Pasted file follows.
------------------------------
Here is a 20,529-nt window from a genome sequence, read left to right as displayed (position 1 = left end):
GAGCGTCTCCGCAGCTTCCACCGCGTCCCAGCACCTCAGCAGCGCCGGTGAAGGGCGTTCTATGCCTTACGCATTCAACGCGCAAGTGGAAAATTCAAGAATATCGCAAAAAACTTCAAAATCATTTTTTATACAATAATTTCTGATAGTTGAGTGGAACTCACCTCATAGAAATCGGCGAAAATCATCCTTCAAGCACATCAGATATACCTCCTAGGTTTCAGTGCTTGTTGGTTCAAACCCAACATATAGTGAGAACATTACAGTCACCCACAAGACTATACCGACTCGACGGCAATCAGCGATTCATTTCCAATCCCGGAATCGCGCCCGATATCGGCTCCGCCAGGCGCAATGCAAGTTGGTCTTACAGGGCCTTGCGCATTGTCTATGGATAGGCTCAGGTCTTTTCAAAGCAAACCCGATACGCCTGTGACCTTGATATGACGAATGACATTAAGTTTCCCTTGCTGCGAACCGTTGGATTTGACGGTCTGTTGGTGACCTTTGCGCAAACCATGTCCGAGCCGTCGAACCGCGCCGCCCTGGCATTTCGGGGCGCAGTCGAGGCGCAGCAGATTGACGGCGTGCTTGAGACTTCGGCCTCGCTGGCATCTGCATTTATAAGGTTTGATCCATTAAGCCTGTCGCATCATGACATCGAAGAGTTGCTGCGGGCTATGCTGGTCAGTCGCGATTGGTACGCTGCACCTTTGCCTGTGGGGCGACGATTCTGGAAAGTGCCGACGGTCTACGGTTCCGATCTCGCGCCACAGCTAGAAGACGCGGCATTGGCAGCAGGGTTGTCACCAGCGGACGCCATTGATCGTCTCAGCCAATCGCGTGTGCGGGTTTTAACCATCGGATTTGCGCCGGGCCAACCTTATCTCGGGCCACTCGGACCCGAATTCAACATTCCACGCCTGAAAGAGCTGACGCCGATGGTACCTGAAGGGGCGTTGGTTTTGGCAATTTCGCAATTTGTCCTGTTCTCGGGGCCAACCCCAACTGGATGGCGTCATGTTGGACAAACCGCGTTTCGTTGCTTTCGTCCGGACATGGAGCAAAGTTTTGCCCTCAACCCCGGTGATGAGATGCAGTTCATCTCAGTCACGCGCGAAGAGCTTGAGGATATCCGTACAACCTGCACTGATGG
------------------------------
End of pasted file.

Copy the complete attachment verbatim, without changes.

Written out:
Here is a 20,529-nt window from a genome sequence, read left to right as displayed (position 1 = left end):
GAGCGTCTCCGCAGCTTCCACCGCGTCCCAGCACCTCAGCAGCGCCGGTGAAGGGCGTTCTATGCCTTACGCATTCAACGCGCAAGTGGAAAATTCAAGAATATCGCAAAAAACTTCAAAATCATTTTTTATACAATAATTTCTGATAGTTGAGTGGAACTCACCTCATAGAAATCGGCGAAAATCATCCTTCAAGCACATCAGATATACCTCCTAGGTTTCAGTGCTTGTTGGTTCAAACCCAACATATAGTGAGAACATTACAGTCACCCACAAGACTATACCGACTCGACGGCAATCAGCGATTCATTTCCAATCCCGGAATCGCGCCCGATATCGGCTCCGCCAGGCGCAATGCAAGTTGGTCTTACAGGGCCTTGCGCATTGTCTATGGATAGGCTCAGGTCTTTTCAAAGCAAACCCGATACGCCTGTGACCTTGATATGACGAATGACATTAAGTTTCCCTTGCTGCGAACCGTTGGATTTGACGGTCTGTTGGTGACCTTTGCGCAAACCATGTCCGAGCCGTCGAACCGCGCCGCCCTGGCATTTCGGGGCGCAGTCGAGGCGCAGCAGATTGACGGCGTGCTTGAGACTTCGGCCTCGCTGGCATCTGCATTTATAAGGTTTGATCCATTAAGCCTGTCGCATCATGACATCGAAGAGTTGCTGCGGGCTATGCTGGTCAGTCGCGATTGGTACGCTGCACCTTTGCCTGTGGGGCGACGATTCTGGAAAGTGCCGACGGTCTACGGTTCCGATCTCGCGCCACAGCTAGAAGACGCGGCATTGGCAGCAGGGTTGTCACCAGCGGACGCCATTGATCGTCTCAGCCAATCGCGTGTGCGGGTTTTAACCATCGGATTTGCGCCGGGCCAACCTTATCTCGGGCCACTCGGACCCGAATTCAACATTCCACGCCTGAAAGAGCTGACGCCGATGGTACCTGAAGGGGCGTTGGTTTTGGCAATTTCGCAATTTGTCCTGTTCTCGGGGCCAACCCCAACTGGATGGCGTCATGTTGGACAAACCGCGTTTCGTTGCTTTCGTCCGGACATGGAGCAAAGTTTTGCCCTCAACCCCGGTGATGAGATGCAGTTCATCTCAGTCACGCGCGAAGAGCTTGAGGATATCCGTACAACCTGCACTGATGG